An open letter from Luis Sepulveda to President Sebastian Piñera

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Rio Baker. Photo: Jimmy LangmanRio Baker. Photo: Jimmy Langman
Note from the editor: The following is an open letter written by the late writer Luis Sepúlveda (translation here by George Chambers) in protest of the HidroAysen project, and published on our website on May 10, 2011. At that time, we hadn’t yet launched the first edition of our magazine and as such we didn’t have many readers, yet the letter went viral anywat and was read and shared by tens of thousands of people in Chile and around the world.
His Excellency Sebastián Piñera
President of the Republic of Chile
Palacio de La Moneda
Santiago, Chile
Mr. President,
I am a writer born in Chile and I have deep knowledge of Patagonia and Tierra del Fuego. This southernly region and its life, peoples and dreams feature in many of my books, and which have been translated into many languages. I love and fight for these regions with a passion as healthy and peaceful as its inhabitants.
Only a short time ago, under the instruction of the offices in which today you exercise the functions of government, and aided by the coldness of certain banks, an environmental crime was almost committed against Patagonia, and more specifically the Aysén region. A company named Noranda, whose postal address is in Canada but whose legal home is in the tax-haven Cayman Islands, took advantage of Chile’s loathsome and supremely liberal water laws. In doing so, it attempted to block, halt and kill three rivers that connect to the Aysén Fjord in order to build three hydroelectric plants. These plants would have powered an aluminium factory, which is one of the most polluting industries that exist, and a port to receive bauxite and other minerals. The plans were staunchly opposed by the local residents.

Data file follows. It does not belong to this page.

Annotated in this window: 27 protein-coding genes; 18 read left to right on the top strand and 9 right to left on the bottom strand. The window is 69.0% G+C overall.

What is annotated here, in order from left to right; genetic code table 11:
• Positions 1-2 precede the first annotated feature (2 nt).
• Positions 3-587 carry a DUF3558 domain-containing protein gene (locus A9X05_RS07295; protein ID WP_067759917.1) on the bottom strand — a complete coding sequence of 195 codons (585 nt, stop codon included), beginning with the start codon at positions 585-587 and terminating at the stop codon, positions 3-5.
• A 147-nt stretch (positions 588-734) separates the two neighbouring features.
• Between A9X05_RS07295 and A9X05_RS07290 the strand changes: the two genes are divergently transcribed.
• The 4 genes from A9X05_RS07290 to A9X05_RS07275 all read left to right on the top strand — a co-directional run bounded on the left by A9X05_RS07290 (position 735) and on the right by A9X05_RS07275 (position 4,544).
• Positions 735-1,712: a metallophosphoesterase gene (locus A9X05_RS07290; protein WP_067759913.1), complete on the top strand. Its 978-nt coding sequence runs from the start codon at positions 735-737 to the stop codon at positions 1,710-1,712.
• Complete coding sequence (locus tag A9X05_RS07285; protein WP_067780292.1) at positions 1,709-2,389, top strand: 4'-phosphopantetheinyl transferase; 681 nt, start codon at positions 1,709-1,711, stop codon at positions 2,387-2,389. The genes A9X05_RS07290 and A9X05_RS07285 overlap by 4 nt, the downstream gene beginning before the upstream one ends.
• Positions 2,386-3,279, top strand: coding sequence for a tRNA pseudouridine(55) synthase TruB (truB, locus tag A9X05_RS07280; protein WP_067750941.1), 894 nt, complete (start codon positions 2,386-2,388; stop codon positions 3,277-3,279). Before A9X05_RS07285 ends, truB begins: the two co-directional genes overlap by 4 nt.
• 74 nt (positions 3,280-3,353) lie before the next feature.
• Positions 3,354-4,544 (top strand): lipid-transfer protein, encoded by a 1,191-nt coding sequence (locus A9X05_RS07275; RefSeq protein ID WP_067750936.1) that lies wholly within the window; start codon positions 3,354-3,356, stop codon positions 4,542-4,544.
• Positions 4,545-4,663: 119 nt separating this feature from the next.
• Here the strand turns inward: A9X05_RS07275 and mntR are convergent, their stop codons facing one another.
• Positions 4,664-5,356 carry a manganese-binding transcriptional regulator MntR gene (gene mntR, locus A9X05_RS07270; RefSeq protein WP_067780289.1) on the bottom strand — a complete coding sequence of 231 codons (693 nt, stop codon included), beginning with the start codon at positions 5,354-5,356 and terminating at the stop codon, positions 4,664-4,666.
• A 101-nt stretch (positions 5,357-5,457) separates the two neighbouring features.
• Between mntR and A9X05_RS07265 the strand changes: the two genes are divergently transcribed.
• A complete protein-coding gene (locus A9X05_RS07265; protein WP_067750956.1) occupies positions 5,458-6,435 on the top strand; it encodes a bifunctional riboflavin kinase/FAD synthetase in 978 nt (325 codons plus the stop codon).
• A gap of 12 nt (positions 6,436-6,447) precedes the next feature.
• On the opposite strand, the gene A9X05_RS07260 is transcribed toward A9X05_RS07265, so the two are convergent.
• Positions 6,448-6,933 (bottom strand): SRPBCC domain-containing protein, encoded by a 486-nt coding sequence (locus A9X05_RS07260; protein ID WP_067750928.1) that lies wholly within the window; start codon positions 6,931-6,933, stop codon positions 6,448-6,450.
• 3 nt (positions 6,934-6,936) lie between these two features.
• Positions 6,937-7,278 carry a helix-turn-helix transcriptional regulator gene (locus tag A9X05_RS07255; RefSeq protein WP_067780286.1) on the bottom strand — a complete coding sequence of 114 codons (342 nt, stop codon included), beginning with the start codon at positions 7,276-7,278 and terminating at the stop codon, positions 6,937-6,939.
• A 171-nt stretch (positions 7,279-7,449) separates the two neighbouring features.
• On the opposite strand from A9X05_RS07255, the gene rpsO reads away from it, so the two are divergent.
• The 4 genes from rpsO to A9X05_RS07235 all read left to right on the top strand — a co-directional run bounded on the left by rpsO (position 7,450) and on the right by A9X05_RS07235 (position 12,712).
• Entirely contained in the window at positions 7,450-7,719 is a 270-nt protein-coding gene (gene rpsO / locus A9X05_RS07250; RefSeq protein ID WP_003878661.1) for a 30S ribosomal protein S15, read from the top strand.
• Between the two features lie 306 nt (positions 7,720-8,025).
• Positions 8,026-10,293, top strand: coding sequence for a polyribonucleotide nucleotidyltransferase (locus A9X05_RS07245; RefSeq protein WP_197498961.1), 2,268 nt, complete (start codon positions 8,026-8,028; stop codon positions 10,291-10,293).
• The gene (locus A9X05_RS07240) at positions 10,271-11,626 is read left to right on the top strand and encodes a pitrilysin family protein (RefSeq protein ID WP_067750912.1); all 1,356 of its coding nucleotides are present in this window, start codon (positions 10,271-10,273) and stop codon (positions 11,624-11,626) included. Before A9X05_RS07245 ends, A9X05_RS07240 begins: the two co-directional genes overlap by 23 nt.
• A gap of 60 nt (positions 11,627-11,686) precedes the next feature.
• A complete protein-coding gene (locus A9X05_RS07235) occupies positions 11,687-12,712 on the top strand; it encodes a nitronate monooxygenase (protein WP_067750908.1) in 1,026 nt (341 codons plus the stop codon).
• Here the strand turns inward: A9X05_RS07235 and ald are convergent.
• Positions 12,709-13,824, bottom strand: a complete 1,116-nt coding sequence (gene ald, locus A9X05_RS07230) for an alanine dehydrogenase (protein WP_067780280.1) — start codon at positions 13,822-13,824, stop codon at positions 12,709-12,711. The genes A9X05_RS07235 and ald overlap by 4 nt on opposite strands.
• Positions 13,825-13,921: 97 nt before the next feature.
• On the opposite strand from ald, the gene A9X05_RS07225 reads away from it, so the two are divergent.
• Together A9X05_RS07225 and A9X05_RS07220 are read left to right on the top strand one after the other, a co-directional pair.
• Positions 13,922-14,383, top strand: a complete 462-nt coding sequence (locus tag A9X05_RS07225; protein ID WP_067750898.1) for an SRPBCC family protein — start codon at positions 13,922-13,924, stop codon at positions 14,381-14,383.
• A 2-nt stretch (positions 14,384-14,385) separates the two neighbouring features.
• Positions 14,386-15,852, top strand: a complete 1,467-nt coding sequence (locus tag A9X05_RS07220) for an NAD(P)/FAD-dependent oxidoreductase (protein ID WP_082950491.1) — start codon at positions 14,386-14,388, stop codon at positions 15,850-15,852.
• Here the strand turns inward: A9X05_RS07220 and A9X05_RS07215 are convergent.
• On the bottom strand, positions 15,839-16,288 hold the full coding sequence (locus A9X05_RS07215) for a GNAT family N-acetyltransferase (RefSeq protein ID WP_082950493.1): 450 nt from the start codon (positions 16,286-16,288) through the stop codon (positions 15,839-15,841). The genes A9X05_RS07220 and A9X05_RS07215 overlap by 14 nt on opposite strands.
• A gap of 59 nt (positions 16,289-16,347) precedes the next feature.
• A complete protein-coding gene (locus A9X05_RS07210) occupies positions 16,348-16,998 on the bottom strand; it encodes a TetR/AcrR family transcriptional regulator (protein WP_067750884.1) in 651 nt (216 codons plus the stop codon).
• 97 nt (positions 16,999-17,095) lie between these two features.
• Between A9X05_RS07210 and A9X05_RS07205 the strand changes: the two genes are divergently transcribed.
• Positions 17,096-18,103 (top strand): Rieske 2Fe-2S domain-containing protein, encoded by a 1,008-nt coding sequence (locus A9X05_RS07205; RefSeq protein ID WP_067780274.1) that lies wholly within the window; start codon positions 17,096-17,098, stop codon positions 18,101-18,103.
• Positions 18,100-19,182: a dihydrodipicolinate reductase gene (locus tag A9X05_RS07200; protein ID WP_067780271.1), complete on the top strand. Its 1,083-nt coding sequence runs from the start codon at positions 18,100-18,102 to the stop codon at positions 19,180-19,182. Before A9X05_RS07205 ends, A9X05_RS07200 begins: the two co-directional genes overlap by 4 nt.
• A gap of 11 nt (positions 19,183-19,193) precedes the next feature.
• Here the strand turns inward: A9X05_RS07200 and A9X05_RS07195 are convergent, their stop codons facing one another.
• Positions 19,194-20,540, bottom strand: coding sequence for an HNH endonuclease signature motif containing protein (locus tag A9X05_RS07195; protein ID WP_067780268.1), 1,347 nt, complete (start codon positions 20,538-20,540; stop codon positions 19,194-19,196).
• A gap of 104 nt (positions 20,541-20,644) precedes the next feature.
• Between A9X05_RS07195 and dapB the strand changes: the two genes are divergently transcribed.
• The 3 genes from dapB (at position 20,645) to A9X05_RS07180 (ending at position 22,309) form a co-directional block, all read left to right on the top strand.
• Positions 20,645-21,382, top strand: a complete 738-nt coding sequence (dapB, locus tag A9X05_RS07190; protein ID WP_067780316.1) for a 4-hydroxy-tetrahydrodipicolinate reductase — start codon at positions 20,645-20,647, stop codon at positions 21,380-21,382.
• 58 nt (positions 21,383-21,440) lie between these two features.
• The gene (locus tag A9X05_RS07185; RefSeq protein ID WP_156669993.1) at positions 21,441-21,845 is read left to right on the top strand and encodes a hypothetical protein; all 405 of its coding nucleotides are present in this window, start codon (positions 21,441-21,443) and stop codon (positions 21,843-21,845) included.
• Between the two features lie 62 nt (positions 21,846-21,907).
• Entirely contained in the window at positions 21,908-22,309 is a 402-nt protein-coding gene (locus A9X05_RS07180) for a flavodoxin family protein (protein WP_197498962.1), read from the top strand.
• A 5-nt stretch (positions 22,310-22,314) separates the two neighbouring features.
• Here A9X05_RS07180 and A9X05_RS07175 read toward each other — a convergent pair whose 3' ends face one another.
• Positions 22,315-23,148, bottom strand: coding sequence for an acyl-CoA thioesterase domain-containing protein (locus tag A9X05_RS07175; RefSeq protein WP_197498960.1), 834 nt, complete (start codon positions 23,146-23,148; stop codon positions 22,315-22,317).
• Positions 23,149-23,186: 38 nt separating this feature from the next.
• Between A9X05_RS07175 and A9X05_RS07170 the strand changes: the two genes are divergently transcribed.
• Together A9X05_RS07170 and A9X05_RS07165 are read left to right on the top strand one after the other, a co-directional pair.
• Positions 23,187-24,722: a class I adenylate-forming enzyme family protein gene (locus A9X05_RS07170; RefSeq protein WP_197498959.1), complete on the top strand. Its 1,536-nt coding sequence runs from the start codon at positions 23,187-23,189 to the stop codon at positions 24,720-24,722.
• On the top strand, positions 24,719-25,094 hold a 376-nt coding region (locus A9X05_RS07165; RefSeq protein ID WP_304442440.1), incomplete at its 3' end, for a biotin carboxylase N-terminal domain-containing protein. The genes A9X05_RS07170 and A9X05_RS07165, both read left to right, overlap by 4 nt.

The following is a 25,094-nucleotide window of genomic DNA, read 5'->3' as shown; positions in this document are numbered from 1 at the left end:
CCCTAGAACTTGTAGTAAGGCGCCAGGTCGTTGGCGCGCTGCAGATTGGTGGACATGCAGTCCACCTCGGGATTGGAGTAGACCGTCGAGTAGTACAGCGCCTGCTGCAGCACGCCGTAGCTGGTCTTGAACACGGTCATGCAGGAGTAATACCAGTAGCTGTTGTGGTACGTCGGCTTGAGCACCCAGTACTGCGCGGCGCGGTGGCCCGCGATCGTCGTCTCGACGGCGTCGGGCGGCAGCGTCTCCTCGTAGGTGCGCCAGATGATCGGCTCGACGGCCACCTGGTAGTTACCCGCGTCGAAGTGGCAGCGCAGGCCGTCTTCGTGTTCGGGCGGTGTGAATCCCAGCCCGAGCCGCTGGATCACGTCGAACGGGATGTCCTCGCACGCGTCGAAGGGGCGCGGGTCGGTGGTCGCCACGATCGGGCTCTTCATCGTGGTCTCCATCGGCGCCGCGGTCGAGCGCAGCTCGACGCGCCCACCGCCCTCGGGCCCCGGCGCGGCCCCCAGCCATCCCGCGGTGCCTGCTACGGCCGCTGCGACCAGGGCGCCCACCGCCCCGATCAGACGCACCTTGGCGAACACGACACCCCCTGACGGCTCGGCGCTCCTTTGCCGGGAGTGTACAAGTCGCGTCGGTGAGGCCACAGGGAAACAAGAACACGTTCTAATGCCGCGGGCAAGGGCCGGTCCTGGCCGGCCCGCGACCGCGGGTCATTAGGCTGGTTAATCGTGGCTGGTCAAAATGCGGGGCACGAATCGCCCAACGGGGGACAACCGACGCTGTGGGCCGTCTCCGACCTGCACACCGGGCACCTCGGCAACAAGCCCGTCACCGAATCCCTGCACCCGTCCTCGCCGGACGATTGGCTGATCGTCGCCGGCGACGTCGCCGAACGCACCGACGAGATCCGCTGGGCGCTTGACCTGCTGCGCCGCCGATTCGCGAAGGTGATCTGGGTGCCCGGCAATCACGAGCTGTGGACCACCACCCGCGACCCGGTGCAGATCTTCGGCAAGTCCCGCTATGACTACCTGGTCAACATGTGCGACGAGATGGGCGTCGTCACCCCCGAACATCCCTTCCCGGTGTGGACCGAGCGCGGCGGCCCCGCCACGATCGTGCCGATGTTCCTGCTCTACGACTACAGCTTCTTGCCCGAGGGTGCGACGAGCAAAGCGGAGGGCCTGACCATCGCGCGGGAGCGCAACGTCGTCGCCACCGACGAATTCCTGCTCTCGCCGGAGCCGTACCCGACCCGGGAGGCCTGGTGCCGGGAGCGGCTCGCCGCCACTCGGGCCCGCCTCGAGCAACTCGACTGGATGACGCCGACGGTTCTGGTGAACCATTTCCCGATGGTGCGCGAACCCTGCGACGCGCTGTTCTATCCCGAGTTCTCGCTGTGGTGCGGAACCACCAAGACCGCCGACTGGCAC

This so-called alternative economic, social and cultural project called the “Aysén Life Project” would have seriously affected the life, culture, hopes, present and future of the approximately 40,000 residents of Puerto Aysén, Puerto Chacabuco, Coyhaique and other towns. These people were unjustly insulted by then economic minister Sergio Rodríguez Grossi, who stated that in macroeconomic termst these 40,000 human beings amounted to “nobody.”
These “nobodies” are, in fact, joined by more “nobodies” all over the world because a healthy and sustainable environment, ecology and economy is core to a vision of the future shared by millions of men and women who want to be citizens before consumers. These “nobodies” asked for something simple and legitimate: a study into the project’s environmental impact carried out by an independent scientific body – not by the same company executing the project, nor by the government directly involved and partial to their business interests. These “nobodies,” crassly labelled “eco-terrorists,” managed to stop – albeit temporarily – one of the most egregious criminal acts against Patagonia.
Mr. President, I myself was one of those “nobodies.” I made a documentary named Corazon Verde that was premiered at the Venice Film Festival and united 40,000 “nobodies” with hundreds of thousands more “nobodies” in the defense of Patagonia, the pristine austral world belonging to all humankind. I am one of many who stopped a “7 billion-dollar investment” and just as the rivers continue to flow into the Aysén Fjord despite attempts to kill it, I wear my actions with pride.
Mr. President, we now find ourselves before another disproportion, a new attempt to end the life of one of the last unpolluted regions of our planet, a place of incalculable value. The value of Patagonia, its vital nature, its peoples and their hopes and dreams cannot be measured. Not by your presidential offices, not by the stock exchange, and much less by the despicable boards of shareholders at the energy companies desperate to approve the HidroAysén megaproject.